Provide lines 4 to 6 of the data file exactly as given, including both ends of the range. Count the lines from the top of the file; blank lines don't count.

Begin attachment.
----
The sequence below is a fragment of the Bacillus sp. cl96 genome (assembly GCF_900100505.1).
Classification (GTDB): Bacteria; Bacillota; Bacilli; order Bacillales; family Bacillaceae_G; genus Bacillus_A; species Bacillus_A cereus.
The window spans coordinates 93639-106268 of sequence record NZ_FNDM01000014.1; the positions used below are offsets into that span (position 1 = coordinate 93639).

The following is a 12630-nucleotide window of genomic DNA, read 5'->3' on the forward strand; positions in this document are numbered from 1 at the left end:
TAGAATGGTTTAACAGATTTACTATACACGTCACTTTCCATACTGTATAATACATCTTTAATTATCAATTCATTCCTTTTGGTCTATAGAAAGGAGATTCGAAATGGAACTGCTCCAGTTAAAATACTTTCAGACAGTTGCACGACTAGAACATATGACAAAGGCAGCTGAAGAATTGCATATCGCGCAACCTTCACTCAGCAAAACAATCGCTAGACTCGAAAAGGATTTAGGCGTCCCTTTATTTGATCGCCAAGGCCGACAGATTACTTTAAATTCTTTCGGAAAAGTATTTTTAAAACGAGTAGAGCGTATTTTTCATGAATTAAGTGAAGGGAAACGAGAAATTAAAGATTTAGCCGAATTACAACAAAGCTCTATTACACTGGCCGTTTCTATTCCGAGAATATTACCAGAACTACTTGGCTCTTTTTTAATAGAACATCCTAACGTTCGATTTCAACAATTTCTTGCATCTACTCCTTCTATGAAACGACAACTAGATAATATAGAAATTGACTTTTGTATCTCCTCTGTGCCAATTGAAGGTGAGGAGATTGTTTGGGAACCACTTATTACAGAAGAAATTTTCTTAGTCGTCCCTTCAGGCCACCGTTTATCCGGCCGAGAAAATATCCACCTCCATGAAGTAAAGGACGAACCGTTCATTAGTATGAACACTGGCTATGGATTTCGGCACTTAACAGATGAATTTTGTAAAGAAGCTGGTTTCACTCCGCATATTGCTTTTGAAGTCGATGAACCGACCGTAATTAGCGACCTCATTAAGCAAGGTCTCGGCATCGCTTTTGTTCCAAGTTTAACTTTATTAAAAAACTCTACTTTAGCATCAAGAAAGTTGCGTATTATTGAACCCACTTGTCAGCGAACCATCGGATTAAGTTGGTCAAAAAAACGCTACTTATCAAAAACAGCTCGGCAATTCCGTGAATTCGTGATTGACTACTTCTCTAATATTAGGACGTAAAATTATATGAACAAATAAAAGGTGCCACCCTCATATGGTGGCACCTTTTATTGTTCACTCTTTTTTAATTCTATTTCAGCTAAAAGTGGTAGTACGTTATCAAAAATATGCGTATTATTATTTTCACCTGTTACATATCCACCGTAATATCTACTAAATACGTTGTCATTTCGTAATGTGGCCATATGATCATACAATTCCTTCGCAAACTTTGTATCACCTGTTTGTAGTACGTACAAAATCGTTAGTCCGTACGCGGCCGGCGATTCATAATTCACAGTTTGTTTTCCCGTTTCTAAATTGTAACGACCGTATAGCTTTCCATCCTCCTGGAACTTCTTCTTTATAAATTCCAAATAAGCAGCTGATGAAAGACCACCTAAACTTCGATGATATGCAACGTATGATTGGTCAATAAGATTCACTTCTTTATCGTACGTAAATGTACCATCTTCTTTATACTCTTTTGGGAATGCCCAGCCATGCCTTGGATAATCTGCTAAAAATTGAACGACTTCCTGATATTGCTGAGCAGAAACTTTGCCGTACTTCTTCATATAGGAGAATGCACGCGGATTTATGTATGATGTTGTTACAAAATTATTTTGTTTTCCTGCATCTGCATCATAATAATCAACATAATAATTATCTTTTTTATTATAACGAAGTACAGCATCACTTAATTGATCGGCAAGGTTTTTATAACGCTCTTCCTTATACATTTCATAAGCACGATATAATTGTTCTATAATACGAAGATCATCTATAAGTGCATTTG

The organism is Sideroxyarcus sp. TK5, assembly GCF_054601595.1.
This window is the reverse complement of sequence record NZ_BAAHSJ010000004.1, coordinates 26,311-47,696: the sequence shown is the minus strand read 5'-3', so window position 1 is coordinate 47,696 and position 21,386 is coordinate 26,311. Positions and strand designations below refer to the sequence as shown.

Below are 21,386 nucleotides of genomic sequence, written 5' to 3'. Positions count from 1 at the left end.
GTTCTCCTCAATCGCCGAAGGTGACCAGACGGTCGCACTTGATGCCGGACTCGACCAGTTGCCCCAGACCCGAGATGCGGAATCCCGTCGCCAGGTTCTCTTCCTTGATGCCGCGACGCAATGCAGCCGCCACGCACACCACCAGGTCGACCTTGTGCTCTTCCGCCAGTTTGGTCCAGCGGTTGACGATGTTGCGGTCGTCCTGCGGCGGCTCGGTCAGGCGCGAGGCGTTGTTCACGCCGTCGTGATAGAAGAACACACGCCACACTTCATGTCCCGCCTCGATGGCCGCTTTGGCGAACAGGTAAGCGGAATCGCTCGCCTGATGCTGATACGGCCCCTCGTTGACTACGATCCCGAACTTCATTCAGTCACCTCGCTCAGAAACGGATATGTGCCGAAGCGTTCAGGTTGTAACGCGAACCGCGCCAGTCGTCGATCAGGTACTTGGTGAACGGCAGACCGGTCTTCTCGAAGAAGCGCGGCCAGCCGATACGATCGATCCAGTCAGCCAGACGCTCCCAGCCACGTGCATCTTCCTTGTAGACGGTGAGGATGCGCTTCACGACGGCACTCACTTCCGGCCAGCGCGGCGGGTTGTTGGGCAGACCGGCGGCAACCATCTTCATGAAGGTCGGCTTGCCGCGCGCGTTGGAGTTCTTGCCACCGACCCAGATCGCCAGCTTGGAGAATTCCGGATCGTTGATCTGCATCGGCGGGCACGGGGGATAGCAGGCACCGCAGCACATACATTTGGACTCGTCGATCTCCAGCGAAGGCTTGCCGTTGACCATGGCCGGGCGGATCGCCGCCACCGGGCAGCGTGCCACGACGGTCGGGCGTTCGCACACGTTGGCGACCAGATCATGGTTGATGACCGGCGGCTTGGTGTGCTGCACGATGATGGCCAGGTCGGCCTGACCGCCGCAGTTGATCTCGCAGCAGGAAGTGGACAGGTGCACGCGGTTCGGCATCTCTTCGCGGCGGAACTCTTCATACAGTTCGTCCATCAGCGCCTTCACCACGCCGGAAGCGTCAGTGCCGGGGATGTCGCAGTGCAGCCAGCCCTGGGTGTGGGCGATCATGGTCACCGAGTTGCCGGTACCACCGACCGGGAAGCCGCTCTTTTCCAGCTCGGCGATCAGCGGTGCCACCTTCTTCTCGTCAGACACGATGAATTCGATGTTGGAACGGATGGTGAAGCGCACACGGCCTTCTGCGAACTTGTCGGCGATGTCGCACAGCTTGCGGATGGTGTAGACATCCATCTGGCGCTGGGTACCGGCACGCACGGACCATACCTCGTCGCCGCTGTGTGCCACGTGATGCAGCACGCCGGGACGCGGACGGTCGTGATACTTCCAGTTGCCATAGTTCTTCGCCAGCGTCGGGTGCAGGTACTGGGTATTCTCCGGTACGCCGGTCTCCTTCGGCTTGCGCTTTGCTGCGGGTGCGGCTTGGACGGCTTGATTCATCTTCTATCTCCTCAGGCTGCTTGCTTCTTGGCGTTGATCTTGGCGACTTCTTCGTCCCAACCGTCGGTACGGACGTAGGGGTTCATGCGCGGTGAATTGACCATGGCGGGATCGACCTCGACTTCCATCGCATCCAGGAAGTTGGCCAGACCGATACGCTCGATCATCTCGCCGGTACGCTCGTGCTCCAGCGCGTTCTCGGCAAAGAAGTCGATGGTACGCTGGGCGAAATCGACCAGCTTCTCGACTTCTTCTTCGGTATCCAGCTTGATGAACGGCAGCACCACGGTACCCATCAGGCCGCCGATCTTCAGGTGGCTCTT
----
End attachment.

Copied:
The following is a 12630-nucleotide window of genomic DNA, read 5'->3' on the forward strand; positions in this document are numbered from 1 at the left end:
TAGAATGGTTTAACAGATTTACTATACACGTCACTTTCCATACTGTATAATACATCTTTAATTATCAATTCATTCCTTTTGGTCTATAGAAAGGAGATTCGAAATGGAACTGCTCCAGTTAAAATACTTTCAGACAGTTGCACGACTAGAACATATGACAAAGGCAGCTGAAGAATTGCATATCGCGCAACCTTCACTCAGCAAAACAATCGCTAGACTCGAAAAGGATTTAGGCGTCCCTTTATTTGATCGCCAAGGCCGACAGATTACTTTAAATTCTTTCGGAAAAGTATTTTTAAAACGAGTAGAGCGTATTTTTCATGAATTAAGTGAAGGGAAACGAGAAATTAAAGATTTAGCCGAATTACAACAAAGCTCTATTACACTGGCCGTTTCTATTCCGAGAATATTACCAGAACTACTTGGCTCTTTTTTAATAGAACATCCTAACGTTCGATTTCAACAATTTCTTGCATCTACTCCTTCTATGAAACGACAACTAGATAATATAGAAATTGACTTTTGTATCTCCTCTGTGCCAATTGAAGGTGAGGAGATTGTTTGGGAACCACTTATTACAGAAGAAATTTTCTTAGTCGTCCCTTCAGGCCACCGTTTATCCGGCCGAGAAAATATCCACCTCCATGAAGTAAAGGACGAACCGTTCATTAGTATGAACACTGGCTATGGATTTCGGCACTTAACAGATGAATTTTGTAAAGAAGCTGGTTTCACTCCGCATATTGCTTTTGAAGTCGATGAACCGACCGTAATTAGCGACCTCATTAAGCAAGGTCTCGGCATCGCTTTTGTTCCAAGTTTAACTTTATTAAAAAACTCTACTTTAGCATCAAGAAAGTTGCGTATTATTGAACCCACTTGTCAGCGAACCATCGGATTAAGTTGGTCAAAAAAACGCTACTTATCAAAAACAGCTCGGCAATTCCGTGAATTCGTGATTGACTACTTCTCTAATATTAGGACGTAAAATTATATGAACAAATAAAAGGTGCCACCCTCATATGGTGGCACCTTTTATTGTTCACTCTTTTTTAATTCTATTTCAGCTAAAAGTGGTAGTACGTTATCAAAAATATGCGTATTATTATTTTCACCTGTTACATATCCACCGTAATATCTACTAAATACGTTGTCATTTCGTAATGTGGCCATATGATCATACAATTCCTTCGCAAACTTTGTATCACCTGTTTGTAGTACGTACAAAATCGTTAGTCCGTACGCGGCCGGCGATTCATAATTCACAGTTTGTTTTCCCGTTTCTAAATTGTAACGACCGTATAGCTTTCCATCCTCCTGGAACTTCTTCTTTATAAATTCCAAATAAGCAGCTGATGAAAGACCACCTAAACTTCGATGATATGCAACGTATGATTGGTCAATAAGATTCACTTCTTTATCGTACGTAAATGTACCATCTTCTTTATACTCTTTTGGGAATGCCCAGCCATGCCTTGGATAATCTGCTAAAAATTGAACGACTTCCTGATATTGCTGAGCAGAAACTTTGCCGTACTTCTTCATATAGGAGAATGCACGCGGATTTATGTATGATGTTGTTACAAAATTATTTTGTTTTCCTGCATCTGCATCATAATAATCAACATAATAATTATCTTTTTTATTATAACGAAGTACAGCATCACTTAATTGATCGGCAAGGTTTTTATAACGCTCTTCCTTATACATTTCATAAGCACGATATAATTGTTCTATAATACGAAGATCATCTATAAGTGCATTTG

The organism is Sideroxyarcus sp. TK5, assembly GCF_054601595.1.